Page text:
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Doctrine and Covenants, 1844

wholesome herbs God hath ordained for the constitution, nature, and use of man. Every herb in the season thereof, and every fruit in the season thereof. All these to be used with prudence and thanksgiving. Yea, flesh also of beasts and of the fowls of the air, I the Lord hath ordained for the use of man with thanksgiving. Nevertheless, they are to be used sparingly; and it is pleasing unto me, that they should not be used only in times of winter or of cold, or famine. All grain is ordained for the use of man, and of beasts, to be the staff of life, not only for man, but for the beasts of the field, and the fowls of heaven, and all wild animals that run or creep on the earth: and these hath God made for the use of man only in times of famine, and excess of hunger.
3 All grain is good for the food of man, as also the fruit of the vine, that which yieldeth fruit, whether in the ground or above the ground. Nevertheless wheat for man, and corn for the ox, and oats for the horse, and rye for the fowls, and for swine, and for all beasts of the field, and barley for all useful animals, and for mild drinks; as also other grain. And all saints who remember to keep and do these sayings, walking in obedience to the commandments, shall receive health in their navel, and marrow to their bones and shall find wisdom, and great treasures of knowledge, even hidden treasures; and shall run and not be weary, and shall walk and not faint: and I the Lord give unto them a promise, that the destroying angel shall pass by them, as the children of Israel, and not slay them: Amen. [p. 319]
wholesome herbs God hath ordained for the  constitution, nature, and use of man. Every  herb in the season thereof, and every fruit in  the season thereof. All these to be used with  prudence and thanksgiving. Yea, flesh also  of beasts and of the fowls of the air, I the  Lord hath ordained for the use of man with  thanksgiving. Nevertheless, they are to be  used sparingly; and it is pleasing unto me, that  they should not be used only in times of win ter or of cold, or famine. All grain is ordained  for the use of man, and of beasts, to be the  staff of life, not only for man, but for the beasts  of the field, and the fowls of heaven, and all  wild animals that run or creep on the earth:  and these hath God made for the use of man  only in times of famine, and excess of hunger.
3 All grain is good for the food of man, as  also the fruit of the vine, that which yieldeth  fruit, whether in the ground or above the  ground. Nevertheless wheat for man, and  corn for the ox, and oats for the horse, and rye  for the fowls, and for swine, and for all beasts  of the field, and barley for all useful animals,  and for mild drinks; as also other grain. And  all saints who remember to keep and do these  sayings, walking in obedience to the com mandments, shall receive health in their navel,  and marrow to their bones and shall find wis dom, and great treasures of knowledge, even  hidden treasures; and shall run and not be  weary, and shall walk and not faint: and I the  Lord give unto them a promise, that the de stroying angel shall pass by them, as the chil dren of Israel, and not slay them: Amen. [p. 319]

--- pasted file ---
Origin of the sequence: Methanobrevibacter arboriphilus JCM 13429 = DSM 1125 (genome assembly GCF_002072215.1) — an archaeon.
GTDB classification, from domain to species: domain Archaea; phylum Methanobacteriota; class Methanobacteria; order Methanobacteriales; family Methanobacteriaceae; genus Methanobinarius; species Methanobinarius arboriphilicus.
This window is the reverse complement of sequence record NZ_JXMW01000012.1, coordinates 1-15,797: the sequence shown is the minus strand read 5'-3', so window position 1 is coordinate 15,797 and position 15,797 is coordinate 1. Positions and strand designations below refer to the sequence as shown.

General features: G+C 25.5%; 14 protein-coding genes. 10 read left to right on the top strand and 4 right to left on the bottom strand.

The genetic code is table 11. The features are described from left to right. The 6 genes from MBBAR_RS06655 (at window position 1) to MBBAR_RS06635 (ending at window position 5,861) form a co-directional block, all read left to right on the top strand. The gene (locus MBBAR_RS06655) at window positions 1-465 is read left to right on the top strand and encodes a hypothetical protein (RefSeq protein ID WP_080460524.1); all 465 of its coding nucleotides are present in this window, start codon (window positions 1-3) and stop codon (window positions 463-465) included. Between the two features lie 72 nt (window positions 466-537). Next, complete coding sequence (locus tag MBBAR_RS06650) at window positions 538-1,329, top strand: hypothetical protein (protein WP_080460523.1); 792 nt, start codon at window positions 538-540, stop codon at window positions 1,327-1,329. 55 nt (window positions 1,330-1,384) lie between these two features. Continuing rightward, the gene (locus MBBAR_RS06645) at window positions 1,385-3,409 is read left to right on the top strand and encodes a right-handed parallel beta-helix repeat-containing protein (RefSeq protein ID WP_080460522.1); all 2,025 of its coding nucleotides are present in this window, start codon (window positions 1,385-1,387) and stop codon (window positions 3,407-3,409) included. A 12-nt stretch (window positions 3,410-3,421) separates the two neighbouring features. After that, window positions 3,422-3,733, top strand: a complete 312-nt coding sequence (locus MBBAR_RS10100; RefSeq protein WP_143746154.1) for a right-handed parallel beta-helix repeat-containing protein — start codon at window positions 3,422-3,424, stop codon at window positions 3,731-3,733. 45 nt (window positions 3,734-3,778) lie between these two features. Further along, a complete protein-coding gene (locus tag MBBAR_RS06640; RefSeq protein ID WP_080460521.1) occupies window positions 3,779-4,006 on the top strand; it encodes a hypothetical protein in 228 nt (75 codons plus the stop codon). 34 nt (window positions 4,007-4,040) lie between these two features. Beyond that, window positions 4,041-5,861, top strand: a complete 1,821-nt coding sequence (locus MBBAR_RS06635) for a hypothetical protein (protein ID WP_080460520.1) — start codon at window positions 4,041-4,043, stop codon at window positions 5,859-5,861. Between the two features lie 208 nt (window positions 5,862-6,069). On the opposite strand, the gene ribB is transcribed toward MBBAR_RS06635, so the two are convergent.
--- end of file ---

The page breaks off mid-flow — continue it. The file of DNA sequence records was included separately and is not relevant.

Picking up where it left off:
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The Doctrine and Covenants of the Church of Jesus Christ of Latter Day Saints; Carefully Selected from the Revelations of God. By Joseph Smith, President of Said Church. 2nd ed. Nauvoo, IL: John Taylor, 1844; 3–448; includes typeset signature marks and copyright notice. The copy presented herein is held at CHL; includes marginalia and archival markings.
All but the final gathering of this book was printed in octodecimo format on thirteen sheets that were cut and folded into thirteen gatherings of eighteen leaves (thirty-six pages) each. The final gathering comprises eight leaves (sixteen pages). The text block measures 5⅞ × 3⅝ inches (15 × 9 cm).
The copy of the book presented herein is in a presentation binding of red sheepskin with gilt edges. The volume measures 6 × 3⅞ × 1 inches (15 × 10 × 3 cm). The spine is stamped with gilt ornamental panels and “Doctrine | and | Covenants” and “J. Glenn.” in gilt. The front and back pastedowns, the front flyleaf, and the back flyleaf are single-sided marbled leaves featuring a shell pattern with brown body and veins of red and white. In this copy, the first leaf of the first gathering, which is blank in other extant copies, is missing. The verso of the front flyleaf has two inscriptions, the first in graphite and the second in ink: “RN 69025 | Vault | Book Area | M223.1 | D632 | 1844” and “Jane Glenn | from her friend | Leonora Taylor | Nauvoo Oct 27th | 1844”. The handwriting of the first inscription is unknown; Leonora Taylor inscribed the second.
As the aforementioned ink inscription indicates, Leonora Taylor, wife of early church leader and printer John Taylor

1 Nov. 1808–25 July 1887. Preacher, editor, publisher, politician. Born at Milnthorpe, Westmoreland Co., England. Son of James Taylor and Agnes Taylor, members of Church of England. Around age sixteen, joined Methodists and was local preacher. Migrated from...

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, presented this book to Jane Glenn. The book came into the possession of the Historical Department of The Church of Jesus Christ of Latter-day Saints circa 1983.

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